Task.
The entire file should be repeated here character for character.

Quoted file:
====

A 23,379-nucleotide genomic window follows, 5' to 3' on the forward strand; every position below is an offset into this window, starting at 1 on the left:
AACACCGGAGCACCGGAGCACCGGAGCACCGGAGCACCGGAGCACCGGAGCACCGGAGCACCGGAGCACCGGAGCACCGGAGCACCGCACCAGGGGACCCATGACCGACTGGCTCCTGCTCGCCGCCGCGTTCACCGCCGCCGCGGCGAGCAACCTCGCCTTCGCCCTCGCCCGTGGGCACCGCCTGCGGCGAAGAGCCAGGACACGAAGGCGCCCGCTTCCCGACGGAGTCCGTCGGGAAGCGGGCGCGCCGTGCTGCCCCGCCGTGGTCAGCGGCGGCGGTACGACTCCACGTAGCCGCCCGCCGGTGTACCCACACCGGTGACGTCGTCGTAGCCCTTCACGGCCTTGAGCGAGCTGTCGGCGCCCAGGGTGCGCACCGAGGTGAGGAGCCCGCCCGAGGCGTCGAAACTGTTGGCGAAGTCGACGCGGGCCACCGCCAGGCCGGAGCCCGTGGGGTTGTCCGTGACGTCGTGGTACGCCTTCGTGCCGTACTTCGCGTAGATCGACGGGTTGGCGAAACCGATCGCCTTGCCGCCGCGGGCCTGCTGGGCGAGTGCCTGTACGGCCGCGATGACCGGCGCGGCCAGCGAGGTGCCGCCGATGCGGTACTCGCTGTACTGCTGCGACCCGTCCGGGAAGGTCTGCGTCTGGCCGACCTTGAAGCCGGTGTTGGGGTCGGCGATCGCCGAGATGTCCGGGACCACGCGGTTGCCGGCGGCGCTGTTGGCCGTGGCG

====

A 23,379-nucleotide genomic window follows, 5' to 3' on the forward strand; every position below is an offset into this window, starting at 1 on the left:
AACACCGGAGCACCGGAGCACCGGAGCACCGGAGCACCGGAGCACCGGAGCACCGGAGCACCGGAGCACCGGAGCACCGGAGCACCGCACCAGGGGACCCATGACCGACTGGCTCCTGCTCGCCGCCGCGTTCACCGCCGCCGCGGCGAGCAACCTCGCCTTCGCCCTCGCCCGTGGGCACCGCCTGCGGCGAAGAGCCAGGACACGAAGGCGCCCGCTTCCCGACGGAGTCCGTCGGGAAGCGGGCGCGCCGTGCTGCCCCGCCGTGGTCAGCGGCGGCGGTACGACTCCACGTAGCCGCCCGCCGGTGTACCCACACCGGTGACGTCGTCGTAGCCCTTCACGGCCTTGAGCGAGCTGTCGGCGCCCAGGGTGCGCACCGAGGTGAGGAGCCCGCCCGAGGCGTCGAAACTGTTGGCGAAGTCGACGCGGGCCACCGCCAGGCCGGAGCCCGTGGGGTTGTCCGTGACGTCGTGGTACGCCTTCGTGCCGTACTTCGCGTAGATCGACGGGTTGGCGAAACCGATCGCCTTGCCGCCGCGGGCCTGCTGGGCGAGTGCCTGTACGGCCGCGATGACCGGCGCGGCCAGCGAGGTGCCGCCGATGCGGTACTCGCTGTACTGCTGCGACCCGTCCGGGAAGGTCTGCGTCTGGCCGACCTTGAAGCCGGTGTTGGGGTCGGCGATCGCCGAGATGTCCGGGACCACGCGGTTGCCGGCGGCGCTGTTGGCCGTGGCG